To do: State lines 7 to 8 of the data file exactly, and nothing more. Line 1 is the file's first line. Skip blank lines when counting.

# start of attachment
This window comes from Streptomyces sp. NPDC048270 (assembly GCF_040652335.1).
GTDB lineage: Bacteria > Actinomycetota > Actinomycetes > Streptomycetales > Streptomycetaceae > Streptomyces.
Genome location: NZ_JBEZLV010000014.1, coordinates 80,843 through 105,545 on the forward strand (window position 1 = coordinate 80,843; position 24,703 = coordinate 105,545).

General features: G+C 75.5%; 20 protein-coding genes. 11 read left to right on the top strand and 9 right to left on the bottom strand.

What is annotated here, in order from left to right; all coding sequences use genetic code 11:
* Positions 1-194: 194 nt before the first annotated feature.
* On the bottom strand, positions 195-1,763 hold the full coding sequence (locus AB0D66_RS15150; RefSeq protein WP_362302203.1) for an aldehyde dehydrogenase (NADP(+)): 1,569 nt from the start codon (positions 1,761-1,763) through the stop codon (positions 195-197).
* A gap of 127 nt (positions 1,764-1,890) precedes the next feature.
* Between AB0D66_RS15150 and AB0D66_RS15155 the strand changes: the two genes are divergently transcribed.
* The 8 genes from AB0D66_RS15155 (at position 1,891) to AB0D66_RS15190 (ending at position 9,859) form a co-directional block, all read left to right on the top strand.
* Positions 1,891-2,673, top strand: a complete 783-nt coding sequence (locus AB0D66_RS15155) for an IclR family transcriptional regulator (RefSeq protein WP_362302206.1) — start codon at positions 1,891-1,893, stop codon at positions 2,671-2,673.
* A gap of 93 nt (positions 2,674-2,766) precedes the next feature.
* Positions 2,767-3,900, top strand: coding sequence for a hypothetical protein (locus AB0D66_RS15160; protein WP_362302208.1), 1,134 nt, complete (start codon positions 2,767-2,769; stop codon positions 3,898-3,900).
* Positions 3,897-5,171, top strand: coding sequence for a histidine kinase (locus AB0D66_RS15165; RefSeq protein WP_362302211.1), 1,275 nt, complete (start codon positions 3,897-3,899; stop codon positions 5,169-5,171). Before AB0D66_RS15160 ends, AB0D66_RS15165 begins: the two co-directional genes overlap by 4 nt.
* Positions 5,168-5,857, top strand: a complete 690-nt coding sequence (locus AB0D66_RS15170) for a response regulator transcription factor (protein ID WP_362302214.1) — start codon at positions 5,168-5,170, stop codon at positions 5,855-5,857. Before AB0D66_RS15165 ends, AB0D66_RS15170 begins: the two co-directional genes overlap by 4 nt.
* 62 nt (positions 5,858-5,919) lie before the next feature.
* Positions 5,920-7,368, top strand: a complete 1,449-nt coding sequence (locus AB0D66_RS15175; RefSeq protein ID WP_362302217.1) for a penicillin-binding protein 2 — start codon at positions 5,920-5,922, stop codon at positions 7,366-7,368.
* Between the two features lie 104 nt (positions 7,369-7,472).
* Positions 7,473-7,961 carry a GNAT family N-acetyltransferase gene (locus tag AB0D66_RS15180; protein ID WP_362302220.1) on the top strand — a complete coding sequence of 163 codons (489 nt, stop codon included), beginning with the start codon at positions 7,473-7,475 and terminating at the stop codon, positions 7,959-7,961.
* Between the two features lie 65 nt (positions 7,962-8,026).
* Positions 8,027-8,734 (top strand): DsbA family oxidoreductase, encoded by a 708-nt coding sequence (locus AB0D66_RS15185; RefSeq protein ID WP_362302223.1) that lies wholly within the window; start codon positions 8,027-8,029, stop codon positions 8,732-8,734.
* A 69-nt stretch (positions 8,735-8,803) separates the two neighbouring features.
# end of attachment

* On the bottom strand, positions 195-1,763 hold the full coding sequence (locus AB0D66_RS15150; RefSeq protein WP_362302203.1) for an aldehyde dehydrogenase (NADP(+)): 1,569 nt from the start codon (positions 1,761-1,763) through the stop codon (positions 195-197).
* A gap of 127 nt (positions 1,764-1,890) precedes the next feature.